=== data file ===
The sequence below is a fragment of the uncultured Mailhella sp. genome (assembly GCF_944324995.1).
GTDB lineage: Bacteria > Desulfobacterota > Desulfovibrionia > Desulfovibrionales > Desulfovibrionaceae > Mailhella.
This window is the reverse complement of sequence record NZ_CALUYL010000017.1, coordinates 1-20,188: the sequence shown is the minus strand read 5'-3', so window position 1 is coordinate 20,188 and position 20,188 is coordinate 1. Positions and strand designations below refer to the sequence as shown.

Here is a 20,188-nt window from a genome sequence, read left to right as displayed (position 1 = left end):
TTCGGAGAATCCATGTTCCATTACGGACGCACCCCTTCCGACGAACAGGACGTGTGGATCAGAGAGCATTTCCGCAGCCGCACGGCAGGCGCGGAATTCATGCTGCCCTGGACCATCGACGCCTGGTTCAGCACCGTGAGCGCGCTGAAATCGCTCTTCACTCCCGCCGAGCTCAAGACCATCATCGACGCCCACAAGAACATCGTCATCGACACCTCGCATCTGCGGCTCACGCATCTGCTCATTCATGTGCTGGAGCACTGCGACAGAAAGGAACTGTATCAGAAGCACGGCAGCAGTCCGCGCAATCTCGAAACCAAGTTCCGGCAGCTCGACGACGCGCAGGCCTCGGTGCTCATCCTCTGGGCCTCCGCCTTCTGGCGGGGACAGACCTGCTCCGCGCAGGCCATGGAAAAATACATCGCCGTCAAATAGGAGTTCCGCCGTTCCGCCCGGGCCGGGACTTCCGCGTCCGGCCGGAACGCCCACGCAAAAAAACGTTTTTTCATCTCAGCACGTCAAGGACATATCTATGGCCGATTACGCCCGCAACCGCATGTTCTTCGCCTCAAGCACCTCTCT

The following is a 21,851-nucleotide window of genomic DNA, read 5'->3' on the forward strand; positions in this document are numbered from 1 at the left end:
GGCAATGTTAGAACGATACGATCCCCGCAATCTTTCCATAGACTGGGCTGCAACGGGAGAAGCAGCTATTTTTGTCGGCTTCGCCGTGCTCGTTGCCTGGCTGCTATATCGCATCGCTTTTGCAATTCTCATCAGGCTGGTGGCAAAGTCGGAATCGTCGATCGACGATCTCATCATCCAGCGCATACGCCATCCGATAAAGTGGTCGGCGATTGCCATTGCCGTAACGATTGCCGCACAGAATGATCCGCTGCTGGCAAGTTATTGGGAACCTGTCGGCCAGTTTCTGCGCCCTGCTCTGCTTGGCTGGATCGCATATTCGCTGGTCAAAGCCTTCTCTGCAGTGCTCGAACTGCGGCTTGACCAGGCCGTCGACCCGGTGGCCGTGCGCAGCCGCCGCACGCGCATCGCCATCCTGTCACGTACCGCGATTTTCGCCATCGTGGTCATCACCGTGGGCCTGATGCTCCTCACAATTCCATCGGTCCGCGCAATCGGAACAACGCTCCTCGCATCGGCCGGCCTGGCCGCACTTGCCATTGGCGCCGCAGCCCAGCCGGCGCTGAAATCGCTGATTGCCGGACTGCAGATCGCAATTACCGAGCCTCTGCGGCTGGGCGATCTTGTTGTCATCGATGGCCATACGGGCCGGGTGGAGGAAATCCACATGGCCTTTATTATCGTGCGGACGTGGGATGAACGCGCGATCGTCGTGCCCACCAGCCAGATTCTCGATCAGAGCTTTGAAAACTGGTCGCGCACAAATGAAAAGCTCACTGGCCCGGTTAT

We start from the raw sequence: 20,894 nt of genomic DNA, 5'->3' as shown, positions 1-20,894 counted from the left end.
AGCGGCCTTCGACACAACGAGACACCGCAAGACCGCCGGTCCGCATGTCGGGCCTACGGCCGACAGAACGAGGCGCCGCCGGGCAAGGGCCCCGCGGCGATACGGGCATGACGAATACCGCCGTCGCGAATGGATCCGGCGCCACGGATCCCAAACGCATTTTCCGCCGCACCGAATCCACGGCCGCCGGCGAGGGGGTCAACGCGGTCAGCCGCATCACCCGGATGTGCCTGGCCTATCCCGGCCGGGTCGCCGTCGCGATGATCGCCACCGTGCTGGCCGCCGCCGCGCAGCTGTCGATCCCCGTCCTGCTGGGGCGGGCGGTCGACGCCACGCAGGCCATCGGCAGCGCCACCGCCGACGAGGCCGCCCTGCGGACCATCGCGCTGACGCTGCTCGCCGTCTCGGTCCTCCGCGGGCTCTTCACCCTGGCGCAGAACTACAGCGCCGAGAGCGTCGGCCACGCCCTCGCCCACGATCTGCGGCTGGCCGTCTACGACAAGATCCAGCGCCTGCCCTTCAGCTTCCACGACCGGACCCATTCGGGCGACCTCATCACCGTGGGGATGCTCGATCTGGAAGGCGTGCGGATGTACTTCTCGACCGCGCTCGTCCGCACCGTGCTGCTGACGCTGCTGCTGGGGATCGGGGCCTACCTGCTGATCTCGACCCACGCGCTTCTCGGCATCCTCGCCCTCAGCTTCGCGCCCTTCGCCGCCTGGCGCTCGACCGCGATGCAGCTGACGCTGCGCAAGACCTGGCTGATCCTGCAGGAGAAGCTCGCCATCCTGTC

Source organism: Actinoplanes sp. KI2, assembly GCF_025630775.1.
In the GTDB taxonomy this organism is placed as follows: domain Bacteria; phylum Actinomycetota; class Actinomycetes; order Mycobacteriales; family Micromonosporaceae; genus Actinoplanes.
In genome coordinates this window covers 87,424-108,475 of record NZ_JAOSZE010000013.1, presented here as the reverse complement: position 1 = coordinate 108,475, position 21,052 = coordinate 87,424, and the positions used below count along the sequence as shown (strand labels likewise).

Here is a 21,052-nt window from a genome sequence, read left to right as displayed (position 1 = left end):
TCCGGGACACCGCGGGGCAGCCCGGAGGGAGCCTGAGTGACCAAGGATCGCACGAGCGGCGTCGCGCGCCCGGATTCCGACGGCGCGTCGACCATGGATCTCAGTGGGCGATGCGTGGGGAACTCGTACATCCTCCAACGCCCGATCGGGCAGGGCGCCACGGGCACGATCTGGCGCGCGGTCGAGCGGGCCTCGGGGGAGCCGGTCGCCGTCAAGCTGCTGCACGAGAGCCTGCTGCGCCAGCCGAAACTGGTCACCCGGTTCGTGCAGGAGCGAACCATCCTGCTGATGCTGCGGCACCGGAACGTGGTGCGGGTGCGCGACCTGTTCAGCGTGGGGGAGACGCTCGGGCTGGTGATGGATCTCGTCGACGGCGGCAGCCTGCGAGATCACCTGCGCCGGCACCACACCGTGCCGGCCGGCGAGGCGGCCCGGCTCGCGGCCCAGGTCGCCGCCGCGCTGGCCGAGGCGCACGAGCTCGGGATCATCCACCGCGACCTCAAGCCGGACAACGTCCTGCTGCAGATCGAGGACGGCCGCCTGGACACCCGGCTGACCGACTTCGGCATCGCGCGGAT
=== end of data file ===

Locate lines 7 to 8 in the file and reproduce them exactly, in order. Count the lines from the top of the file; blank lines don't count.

GGCAATGTTAGAACGATACGATCCCCGCAATCTTTCCATAGACTGGGCTGCAACGGGAGAAGCAGCTATTTTTGTCGGCTTCGCCGTGCTCGTTGCCTGGCTGCTATATCGCATCGCTTTTGCAATTCTCATCAGGCTGGTGGCAAAGTCGGAATCGTCGATCGACGATCTCATCATCCAGCGCATACGCCATCCGATAAAGTGGTCGGCGATTGCCATTGCCGTAACGATTGCCGCACAGAATGATCCGCTGCTGGCAAGTTATTGGGAACCTGTCGGCCAGTTTCTGCGCCCTGCTCTGCTTGGCTGGATCGCATATTCGCTGGTCAAAGCCTTCTCTGCAGTGCTCGAACTGCGGCTTGACCAGGCCGTCGACCCGGTGGCCGTGCGCAGCCGCCGCACGCGCATCGCCATCCTGTCACGTACCGCGATTTTCGCCATCGTGGTCATCACCGTGGGCCTGATGCTCCTCACAATTCCATCGGTCCGCGCAATCGGAACAACGCTCCTCGCATCGGCCGGCCTGGCCGCACTTGCCATTGGCGCCGCAGCCCAGCCGGCGCTGAAATCGCTGATTGCCGGACTGCAGATCGCAATTACCGAGCCTCTGCGGCTGGGCGATCTTGTTGTCATCGATGGCCATACGGGCCGGGTGGAGGAAATCCACATGGCCTTTATTATCGTGCGGACGTGGGATGAACGCGCGATCGTCGTGCCCACCAGCCAGATTCTCGATCAGAGCTTTGAAAACTGGTCGCGCACAAATGAAAAGCTCACTGGCCCGGTTAT

We start from the raw sequence: 20,894 nt of genomic DNA, 5'->3' as shown, positions 1-20,894 counted from the left end.